4 Concluding Remarks

We presented a normative multiagent perspective on engineering (). This includes: (1) a formal specification that enables modeling the temporal, strategic, and resource-bounded characteristics of , (2) operational semantics to develop computational models for such systems, and (3) the sketch of mechanisms for ensuring desirable situations in . We also showed the expressiveness of resource-bounded semantics for practical applications and elaborated on how RB–CGS can be combined with norm-based coordination mechanisms. We deem that the successful application of multiagent-based methods requires taking into account the dynamics of the application domain and fine-tuning the methods to develop fit-for-purpose technologies. Our contribution is the first attempt in proposing norm-aware resource-bounded multiagent frameworks for specifying , verifying its normative behavior, and coordinating it towards desirable outcomes. As an immediate extension, we aim to work on logical characterization of the presented concepts and to pursue their pilot deployment in industrial clusters.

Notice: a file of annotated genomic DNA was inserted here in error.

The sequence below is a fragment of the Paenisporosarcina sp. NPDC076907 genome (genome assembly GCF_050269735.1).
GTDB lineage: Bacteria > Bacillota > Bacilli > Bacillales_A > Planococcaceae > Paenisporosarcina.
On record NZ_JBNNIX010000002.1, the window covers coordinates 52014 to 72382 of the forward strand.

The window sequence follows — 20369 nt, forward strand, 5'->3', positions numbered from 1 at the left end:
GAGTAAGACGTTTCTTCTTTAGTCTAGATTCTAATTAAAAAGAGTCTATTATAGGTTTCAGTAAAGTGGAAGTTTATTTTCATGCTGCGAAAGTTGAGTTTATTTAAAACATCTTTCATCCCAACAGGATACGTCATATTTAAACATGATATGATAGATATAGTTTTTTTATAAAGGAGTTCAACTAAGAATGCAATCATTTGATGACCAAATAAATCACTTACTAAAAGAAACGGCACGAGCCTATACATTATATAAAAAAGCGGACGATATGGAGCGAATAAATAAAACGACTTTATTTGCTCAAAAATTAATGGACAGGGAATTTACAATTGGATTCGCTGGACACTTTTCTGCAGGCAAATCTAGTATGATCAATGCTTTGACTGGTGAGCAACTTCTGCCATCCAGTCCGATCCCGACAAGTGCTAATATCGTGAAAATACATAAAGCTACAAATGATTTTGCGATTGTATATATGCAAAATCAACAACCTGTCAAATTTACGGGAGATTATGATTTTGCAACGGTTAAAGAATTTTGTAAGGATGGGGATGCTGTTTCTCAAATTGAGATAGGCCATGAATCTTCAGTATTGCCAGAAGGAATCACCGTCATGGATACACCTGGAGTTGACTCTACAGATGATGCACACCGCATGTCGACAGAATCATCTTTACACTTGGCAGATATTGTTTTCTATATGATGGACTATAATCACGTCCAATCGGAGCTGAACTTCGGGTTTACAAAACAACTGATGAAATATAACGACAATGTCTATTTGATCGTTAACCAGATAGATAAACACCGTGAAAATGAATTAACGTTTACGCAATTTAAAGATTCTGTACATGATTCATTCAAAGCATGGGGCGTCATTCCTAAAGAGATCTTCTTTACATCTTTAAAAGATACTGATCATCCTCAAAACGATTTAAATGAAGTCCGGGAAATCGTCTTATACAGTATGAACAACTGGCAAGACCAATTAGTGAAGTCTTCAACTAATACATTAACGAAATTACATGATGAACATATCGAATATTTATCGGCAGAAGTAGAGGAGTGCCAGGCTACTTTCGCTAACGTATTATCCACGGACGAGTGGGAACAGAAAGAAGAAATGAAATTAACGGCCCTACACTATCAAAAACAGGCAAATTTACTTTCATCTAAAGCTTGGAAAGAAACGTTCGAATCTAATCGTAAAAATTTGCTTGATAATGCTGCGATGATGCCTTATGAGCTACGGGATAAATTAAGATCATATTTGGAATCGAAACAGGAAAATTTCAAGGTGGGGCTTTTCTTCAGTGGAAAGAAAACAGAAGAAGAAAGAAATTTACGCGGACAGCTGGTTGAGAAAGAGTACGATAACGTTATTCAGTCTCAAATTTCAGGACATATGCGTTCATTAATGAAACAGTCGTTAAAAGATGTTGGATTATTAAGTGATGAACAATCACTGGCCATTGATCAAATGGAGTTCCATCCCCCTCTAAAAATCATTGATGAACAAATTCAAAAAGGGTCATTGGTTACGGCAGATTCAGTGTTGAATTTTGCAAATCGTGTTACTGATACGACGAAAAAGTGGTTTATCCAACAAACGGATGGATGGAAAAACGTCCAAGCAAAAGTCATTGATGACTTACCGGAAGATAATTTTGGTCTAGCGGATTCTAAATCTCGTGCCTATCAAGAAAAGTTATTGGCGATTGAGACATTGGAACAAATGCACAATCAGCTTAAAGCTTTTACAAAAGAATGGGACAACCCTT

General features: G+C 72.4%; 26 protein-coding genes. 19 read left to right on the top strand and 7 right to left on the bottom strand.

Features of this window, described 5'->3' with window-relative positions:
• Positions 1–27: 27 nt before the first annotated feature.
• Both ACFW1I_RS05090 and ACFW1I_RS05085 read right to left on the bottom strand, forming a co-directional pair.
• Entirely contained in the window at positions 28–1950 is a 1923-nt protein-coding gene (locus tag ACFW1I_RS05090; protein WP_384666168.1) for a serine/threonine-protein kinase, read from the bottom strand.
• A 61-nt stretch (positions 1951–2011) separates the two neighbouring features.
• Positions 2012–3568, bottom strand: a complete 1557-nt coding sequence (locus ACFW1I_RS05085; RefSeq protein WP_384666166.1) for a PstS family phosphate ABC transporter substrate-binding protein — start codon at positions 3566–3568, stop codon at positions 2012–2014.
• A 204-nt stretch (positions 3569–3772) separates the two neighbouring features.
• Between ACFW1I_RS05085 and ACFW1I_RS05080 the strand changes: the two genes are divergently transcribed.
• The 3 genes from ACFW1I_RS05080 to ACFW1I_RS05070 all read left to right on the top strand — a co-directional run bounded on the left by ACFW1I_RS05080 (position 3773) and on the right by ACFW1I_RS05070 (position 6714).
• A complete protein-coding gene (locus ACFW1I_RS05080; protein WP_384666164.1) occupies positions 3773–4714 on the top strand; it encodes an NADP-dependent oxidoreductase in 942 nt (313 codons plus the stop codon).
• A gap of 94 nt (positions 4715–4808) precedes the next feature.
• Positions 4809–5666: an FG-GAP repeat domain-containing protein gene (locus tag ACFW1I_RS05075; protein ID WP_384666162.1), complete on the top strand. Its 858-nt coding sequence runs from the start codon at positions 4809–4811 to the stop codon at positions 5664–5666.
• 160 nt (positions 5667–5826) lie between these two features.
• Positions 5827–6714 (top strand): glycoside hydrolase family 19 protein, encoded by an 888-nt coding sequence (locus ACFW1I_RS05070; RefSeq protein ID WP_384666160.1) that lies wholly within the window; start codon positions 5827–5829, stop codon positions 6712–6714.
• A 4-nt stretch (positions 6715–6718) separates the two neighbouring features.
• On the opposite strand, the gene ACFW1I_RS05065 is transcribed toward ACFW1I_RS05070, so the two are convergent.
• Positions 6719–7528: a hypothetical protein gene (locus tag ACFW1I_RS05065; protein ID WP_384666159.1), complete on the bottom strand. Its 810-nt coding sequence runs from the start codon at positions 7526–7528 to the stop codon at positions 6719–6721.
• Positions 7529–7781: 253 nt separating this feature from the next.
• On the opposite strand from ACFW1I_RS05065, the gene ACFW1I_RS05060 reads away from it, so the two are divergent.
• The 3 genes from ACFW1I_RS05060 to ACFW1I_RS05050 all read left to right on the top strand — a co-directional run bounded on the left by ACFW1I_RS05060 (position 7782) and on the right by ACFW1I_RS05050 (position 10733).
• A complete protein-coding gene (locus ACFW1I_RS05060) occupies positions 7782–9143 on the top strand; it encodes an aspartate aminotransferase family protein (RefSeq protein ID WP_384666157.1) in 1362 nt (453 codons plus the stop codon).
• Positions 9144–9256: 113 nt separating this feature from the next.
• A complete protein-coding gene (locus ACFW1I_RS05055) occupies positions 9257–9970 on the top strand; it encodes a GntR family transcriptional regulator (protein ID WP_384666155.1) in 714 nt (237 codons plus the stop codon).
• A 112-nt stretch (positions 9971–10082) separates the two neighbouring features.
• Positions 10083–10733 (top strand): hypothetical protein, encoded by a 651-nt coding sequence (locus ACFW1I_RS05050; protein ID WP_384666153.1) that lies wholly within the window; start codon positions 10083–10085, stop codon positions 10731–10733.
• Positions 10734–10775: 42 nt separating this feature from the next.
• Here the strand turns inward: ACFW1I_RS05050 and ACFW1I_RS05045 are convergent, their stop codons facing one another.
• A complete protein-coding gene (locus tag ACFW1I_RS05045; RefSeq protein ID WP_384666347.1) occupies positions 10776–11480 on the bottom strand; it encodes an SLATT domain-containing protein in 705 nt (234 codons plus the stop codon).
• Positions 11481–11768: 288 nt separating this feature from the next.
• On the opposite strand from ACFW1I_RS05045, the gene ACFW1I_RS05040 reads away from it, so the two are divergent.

Acknowledgement:

The first two authors acknowledge the received funding from European Union’s Horizon 2020 programme under grant agreement No. 680843.